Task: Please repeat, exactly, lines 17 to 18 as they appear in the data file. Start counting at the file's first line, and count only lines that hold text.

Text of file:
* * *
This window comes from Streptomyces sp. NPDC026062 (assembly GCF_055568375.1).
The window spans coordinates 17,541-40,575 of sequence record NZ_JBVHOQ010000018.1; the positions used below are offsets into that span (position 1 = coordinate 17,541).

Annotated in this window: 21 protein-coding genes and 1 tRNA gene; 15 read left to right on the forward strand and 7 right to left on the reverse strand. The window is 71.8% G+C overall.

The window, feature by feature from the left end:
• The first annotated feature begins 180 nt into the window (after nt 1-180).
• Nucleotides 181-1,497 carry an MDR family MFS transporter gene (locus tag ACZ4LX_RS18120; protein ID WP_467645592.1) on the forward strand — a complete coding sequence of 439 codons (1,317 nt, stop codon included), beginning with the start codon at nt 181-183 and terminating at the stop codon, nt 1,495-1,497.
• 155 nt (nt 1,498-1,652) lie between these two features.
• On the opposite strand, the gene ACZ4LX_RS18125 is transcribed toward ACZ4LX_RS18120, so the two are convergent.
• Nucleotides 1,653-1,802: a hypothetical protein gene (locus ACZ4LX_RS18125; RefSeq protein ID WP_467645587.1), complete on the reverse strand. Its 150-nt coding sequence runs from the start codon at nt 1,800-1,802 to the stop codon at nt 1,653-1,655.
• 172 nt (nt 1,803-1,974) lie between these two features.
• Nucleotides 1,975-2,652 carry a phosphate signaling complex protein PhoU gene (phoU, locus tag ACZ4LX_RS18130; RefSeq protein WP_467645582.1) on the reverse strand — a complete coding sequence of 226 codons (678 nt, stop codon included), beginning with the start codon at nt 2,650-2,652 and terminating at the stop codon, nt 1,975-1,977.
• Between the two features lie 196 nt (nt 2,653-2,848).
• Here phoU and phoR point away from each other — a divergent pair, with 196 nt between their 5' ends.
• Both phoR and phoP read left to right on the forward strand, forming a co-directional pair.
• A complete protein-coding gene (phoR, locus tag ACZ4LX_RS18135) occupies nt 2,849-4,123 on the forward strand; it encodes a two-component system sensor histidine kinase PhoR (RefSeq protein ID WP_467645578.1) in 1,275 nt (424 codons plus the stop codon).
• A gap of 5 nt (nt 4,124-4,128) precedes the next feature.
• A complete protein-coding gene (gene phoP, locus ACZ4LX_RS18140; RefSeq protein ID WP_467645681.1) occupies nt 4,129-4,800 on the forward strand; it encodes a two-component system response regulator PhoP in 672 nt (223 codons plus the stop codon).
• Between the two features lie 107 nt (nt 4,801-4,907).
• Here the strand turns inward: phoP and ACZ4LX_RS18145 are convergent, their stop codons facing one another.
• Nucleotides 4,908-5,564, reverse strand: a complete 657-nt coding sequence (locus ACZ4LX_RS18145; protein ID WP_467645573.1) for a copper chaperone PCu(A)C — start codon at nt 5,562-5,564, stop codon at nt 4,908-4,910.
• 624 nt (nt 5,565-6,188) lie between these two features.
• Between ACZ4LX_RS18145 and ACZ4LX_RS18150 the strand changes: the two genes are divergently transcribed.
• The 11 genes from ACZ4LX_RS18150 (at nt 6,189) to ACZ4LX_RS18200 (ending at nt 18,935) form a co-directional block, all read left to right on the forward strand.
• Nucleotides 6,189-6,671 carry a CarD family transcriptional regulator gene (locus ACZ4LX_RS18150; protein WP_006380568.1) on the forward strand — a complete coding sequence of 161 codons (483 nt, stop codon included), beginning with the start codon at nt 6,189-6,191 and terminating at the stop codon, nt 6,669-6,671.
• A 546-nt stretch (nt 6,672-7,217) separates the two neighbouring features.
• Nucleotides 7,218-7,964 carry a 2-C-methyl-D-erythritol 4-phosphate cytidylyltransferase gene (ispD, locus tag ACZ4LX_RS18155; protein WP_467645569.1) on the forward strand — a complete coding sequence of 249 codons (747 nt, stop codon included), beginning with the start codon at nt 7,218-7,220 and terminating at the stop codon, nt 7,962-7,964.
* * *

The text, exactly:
• A complete protein-coding gene (gene phoP, locus ACZ4LX_RS18140; RefSeq protein ID WP_467645681.1) occupies nt 4,129-4,800 on the forward strand; it encodes a two-component system response regulator PhoP in 672 nt (223 codons plus the stop codon).
• Between the two features lie 107 nt (nt 4,801-4,907).